The power of unlimited thinking

I love the word unlimited. It speaks to me; it talks to my soul. It makes me believe that I can...

I love the word unlimited. It speaks to me; it talks to my soul. It makes me believe that I can be and do anything that I want, and that there are no limits to what it is I can achieve. And I honestly believe that. I believe it’s true. That there is nothing in this world that I couldn’t handle if I wanted to. And that’s why I love this word so much. It reminds me of the possibilities, even when all odds are against me.

I gave a talk once in which I explained how I believed I could marry Brad Pitt – if I wanted to. I remember the girls and women in the audience looking at me and going “yeah, right,” but when I said it I really believed it, and I still do now. To me, the possibilities that life offers are like the laws of physics. I don’t understand them all, and I don’t know them all either, but I do know they work and I believe them to be true. Every time an apple falls from a tree or we launch a rocket into the sky, I’m reminded of those laws.

With unlimited thinking, it’s the same thing. To me, it’s a law just like the ones from Newton. The only difference is that this one is about us and not the world we live in. And what it says to me is pretty simple: by believing in unlimited thoughts, you will achieve unlimited things. I love that. So simple, yet so powerful. But I didn’t always use to think this, and nor did I always like the concept. For a very long time, I believed that the world was small, and that my place in it needed to be even smaller. I had thoughts of all the things that I wanted to do and say and be, yet I never believed I could actually achieve any of them. My thinking was not unlimited at all; on the contrary, there were boundaries everywhere. I would dream about being me, living a life in which I felt happy and fulfilled and content to be who I was, yet I thought that those goals were totally out of reach. My daily life was filled with beliefs about the world that limited me not only in my actions, but in the way I looked at myself and loved myself. I was blocked and unable to move forward. In all honestly, I was miserable, too.

But, back to Brad Pitt. There I am, in an auditorium, speaking to college students, young women with a life of opportunities ahead of them, and none of them believe me. They all immediately limit the thought that I put out into that room: you’re too short, you’re too old, you’re not Angelina, so he could never marry you. All of them fair comments (it’s true, I’m not Angelina), yet really only speculation. And that’s the problem. Who in that auditorium actually went and called Brad, and asked him directly what he thought of the idea? And even if someone would have done that, marrying someone requires love (I hope), and that doesn’t happen overnight (well, it could, but it’s rare). So this goal would need to be put in motion with a lot of different actions, and if it were a real goal, I should keep at it for a while, in order to reach it. But that’s okay, no issues there. I’m all up for that, and it might be worth it, too.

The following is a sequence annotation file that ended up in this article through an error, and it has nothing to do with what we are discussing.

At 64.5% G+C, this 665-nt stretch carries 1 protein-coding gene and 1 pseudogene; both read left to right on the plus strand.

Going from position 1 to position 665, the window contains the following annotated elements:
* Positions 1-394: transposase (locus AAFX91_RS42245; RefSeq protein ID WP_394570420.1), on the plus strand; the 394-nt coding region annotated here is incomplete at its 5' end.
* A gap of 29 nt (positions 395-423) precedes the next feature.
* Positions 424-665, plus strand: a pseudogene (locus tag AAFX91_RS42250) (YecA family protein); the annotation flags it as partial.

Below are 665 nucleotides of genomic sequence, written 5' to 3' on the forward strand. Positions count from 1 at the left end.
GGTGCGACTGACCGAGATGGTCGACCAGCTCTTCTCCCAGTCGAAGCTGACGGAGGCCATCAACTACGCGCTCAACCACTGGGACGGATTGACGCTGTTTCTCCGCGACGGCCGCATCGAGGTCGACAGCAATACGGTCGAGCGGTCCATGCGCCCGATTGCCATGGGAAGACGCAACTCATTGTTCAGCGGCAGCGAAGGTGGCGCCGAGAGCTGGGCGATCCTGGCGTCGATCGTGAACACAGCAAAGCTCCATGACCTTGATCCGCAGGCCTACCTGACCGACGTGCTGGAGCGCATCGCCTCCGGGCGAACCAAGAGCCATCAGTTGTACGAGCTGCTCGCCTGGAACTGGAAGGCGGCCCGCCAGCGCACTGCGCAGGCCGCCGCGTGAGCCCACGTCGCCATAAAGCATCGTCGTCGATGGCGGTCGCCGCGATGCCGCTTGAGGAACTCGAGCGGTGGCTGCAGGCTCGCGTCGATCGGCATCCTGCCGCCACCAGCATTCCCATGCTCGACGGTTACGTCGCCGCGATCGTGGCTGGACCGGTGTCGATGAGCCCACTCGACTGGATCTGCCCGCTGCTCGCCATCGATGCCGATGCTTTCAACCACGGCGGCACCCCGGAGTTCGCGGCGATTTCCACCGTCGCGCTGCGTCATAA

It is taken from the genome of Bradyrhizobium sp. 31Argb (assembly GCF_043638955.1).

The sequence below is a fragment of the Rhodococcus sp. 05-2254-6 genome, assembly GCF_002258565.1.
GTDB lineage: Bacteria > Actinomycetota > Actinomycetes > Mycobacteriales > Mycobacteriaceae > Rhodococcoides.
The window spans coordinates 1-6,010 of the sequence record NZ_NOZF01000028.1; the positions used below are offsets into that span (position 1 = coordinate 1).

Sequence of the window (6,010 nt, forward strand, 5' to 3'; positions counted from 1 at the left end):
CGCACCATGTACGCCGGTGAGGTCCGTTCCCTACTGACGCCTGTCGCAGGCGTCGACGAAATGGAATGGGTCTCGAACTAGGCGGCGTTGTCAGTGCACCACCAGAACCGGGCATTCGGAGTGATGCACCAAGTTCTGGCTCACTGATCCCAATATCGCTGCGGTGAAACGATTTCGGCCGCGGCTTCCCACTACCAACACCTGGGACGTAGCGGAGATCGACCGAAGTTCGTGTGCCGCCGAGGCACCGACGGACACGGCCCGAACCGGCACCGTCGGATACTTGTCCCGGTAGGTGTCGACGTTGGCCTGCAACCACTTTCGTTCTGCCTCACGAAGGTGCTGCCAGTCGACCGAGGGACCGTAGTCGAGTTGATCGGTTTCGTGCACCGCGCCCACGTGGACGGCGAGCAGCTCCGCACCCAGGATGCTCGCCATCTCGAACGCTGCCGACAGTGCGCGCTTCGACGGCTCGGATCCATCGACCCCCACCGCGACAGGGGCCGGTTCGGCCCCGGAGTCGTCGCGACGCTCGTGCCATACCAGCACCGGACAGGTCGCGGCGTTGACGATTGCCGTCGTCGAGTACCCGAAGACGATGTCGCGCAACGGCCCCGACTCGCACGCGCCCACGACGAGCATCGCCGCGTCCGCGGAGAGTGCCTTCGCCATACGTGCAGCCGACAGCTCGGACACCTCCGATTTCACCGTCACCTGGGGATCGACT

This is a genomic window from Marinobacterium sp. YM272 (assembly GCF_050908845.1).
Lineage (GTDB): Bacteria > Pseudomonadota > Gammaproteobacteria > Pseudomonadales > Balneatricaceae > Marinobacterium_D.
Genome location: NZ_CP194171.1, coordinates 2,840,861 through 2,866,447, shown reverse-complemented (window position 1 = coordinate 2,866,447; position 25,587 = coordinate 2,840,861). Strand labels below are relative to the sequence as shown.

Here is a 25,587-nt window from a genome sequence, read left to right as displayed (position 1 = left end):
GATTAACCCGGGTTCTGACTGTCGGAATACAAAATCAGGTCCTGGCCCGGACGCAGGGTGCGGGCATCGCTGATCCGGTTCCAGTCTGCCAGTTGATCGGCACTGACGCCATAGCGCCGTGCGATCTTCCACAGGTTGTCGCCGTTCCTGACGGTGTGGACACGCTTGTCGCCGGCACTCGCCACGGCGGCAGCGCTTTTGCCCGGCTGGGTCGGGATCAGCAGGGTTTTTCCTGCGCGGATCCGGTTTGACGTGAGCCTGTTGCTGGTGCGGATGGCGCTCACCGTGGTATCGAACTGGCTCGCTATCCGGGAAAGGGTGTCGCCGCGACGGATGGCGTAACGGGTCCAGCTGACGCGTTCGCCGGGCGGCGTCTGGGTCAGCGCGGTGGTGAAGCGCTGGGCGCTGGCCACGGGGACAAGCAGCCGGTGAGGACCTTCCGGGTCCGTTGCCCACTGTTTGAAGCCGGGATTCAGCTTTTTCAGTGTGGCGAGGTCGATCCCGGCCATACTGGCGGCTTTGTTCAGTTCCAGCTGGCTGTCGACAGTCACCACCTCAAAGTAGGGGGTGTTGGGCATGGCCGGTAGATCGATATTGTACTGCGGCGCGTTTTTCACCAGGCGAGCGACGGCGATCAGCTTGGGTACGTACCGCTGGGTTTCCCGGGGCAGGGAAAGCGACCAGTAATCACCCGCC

The problem is the limits we immediately put on our thinking. And the results that that impulse has on the size and horizon of our personal universe. I cannot say for sure that Brad wouldn’t marry me, except if I try.

Yet, when our dreams get big we all immediately jump to conclusions and deny ourselves the opportunity. And that makes our world small – very small.

Think of Arnold Schwarzenegger, the Austrian bodybuilder who not only became one of the best action heroes of our time, but governor of California, too. But okay, enough with the guys. What about women like Amelia Earhart, who made history as an amazing adventurer and flyer, or Coco Chanel, to this day one of the icons of style and fashion? What both of these women, and all the other women and men who wrote history before us, have in common is –  I believe – a muscle for unlimited thinking. The biographies, movies, documentaries, and books about all these great people tell tales of thoughts that were greater than themselves, that they couldn’t shake, and that kept them going forward, even when everyone was against them.

That is the power of unlimited thinking. The limits we believe are all around us are not really there. Of course, there is order to be kept, and it’s important to respect and protect everyone’s freedom and life, but apart from those provisions, there are no limits to what it is you can achieve.

the power of unlimited thinking

This realization came to me very slowly, and it took me a long time to grasp its full meaning and potential. One day, I wondered if, perhaps, instead of continuing to listen to beliefs that were keeping me and my life small, I could actually change my future and decide to live a life I really wanted to live instead. So I pressed against the invisible boundaries I had set for myself, and I pushed through. Once on the other side, after a lot of pushing and pressing and breaking through my own beliefs, I realized that in fact there are no limits at all, apart from the ones we create for ourselves. And so I developed my own muscle for unlimited thinking. And as a result, I have achieved amazing things, been to amazing places, met amazing people, and even married a man that I consider to be my very own – and better – version of Brad Pitt.

Because that too is the power of unlimited thinking. What we want changes over time and the more you use the muscle the more what looks impossible now will become part of your normal thought pattern in the future.

Never forget: everything you think is easy today, you once found really hard to do. So think as big as you can. It’s only up to you to decide how inlimited you want to live.

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